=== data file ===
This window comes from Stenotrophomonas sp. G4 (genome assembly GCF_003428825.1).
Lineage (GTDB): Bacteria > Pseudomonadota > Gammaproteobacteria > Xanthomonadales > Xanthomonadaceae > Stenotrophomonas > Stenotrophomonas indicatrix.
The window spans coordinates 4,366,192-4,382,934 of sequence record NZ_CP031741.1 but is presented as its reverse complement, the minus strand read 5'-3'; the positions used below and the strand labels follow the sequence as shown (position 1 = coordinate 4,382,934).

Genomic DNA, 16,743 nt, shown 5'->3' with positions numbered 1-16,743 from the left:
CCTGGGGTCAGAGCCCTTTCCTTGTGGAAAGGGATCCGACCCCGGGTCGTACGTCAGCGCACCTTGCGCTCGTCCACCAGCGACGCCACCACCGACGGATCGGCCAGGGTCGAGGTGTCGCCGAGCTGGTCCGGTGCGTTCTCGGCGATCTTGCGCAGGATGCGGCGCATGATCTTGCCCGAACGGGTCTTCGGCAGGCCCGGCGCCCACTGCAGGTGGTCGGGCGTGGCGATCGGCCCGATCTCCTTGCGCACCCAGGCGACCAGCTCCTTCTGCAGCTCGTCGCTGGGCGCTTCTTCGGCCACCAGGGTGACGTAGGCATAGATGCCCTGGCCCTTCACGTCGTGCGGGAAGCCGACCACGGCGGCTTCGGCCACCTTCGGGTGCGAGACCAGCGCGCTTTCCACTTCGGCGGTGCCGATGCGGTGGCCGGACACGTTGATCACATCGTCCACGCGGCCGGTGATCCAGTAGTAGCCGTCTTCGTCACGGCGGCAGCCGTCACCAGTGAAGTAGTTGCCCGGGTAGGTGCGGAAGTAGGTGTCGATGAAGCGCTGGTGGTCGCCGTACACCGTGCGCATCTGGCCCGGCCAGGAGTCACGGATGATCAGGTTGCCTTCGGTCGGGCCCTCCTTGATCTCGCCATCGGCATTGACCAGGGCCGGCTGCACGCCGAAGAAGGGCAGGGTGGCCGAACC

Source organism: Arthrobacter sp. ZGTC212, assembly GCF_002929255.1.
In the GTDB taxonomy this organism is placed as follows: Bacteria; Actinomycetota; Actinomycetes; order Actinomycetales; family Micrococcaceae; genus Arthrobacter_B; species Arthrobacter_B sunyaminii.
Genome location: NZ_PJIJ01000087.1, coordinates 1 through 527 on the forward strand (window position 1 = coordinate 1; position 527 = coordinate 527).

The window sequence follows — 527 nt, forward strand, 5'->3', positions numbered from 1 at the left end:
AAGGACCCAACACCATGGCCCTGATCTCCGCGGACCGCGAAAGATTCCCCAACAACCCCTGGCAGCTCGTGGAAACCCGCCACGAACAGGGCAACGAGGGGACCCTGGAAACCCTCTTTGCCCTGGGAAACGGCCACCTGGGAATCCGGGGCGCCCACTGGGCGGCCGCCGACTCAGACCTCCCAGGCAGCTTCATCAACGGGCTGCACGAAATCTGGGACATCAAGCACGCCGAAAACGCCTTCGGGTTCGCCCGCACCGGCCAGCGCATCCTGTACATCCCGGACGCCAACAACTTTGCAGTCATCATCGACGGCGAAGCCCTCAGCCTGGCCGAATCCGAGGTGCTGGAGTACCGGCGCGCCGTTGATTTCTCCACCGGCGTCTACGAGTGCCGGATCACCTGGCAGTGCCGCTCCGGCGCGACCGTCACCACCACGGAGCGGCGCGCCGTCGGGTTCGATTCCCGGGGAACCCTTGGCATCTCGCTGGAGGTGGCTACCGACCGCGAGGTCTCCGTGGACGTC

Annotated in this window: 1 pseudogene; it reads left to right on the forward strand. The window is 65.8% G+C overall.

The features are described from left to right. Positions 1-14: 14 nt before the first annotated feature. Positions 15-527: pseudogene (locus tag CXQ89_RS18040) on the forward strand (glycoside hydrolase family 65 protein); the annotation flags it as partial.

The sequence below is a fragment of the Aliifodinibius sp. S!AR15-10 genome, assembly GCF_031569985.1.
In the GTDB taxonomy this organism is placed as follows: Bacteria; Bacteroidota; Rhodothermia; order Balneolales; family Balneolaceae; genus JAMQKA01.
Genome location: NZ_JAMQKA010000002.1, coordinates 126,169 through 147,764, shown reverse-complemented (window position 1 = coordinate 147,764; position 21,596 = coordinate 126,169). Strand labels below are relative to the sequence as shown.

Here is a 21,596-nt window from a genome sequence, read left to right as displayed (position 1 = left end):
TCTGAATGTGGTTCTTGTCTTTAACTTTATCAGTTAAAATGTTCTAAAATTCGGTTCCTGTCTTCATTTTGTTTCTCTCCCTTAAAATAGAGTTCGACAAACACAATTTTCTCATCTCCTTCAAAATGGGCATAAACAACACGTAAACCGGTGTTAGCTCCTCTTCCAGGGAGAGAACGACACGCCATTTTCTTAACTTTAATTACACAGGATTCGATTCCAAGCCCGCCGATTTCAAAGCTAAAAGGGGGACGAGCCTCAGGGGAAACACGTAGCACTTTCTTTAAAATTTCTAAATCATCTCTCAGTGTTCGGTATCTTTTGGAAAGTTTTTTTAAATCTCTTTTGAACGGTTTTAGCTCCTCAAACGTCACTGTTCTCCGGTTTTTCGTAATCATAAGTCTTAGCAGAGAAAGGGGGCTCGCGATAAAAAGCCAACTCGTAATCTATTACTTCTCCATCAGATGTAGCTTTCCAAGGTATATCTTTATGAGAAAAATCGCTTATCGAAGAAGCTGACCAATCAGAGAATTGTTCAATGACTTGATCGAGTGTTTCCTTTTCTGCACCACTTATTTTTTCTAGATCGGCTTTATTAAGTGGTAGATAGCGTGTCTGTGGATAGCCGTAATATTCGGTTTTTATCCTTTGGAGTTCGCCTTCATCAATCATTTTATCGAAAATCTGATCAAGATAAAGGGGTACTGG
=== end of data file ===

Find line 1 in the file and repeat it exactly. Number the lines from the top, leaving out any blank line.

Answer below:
This window comes from Stenotrophomonas sp. G4 (genome assembly GCF_003428825.1).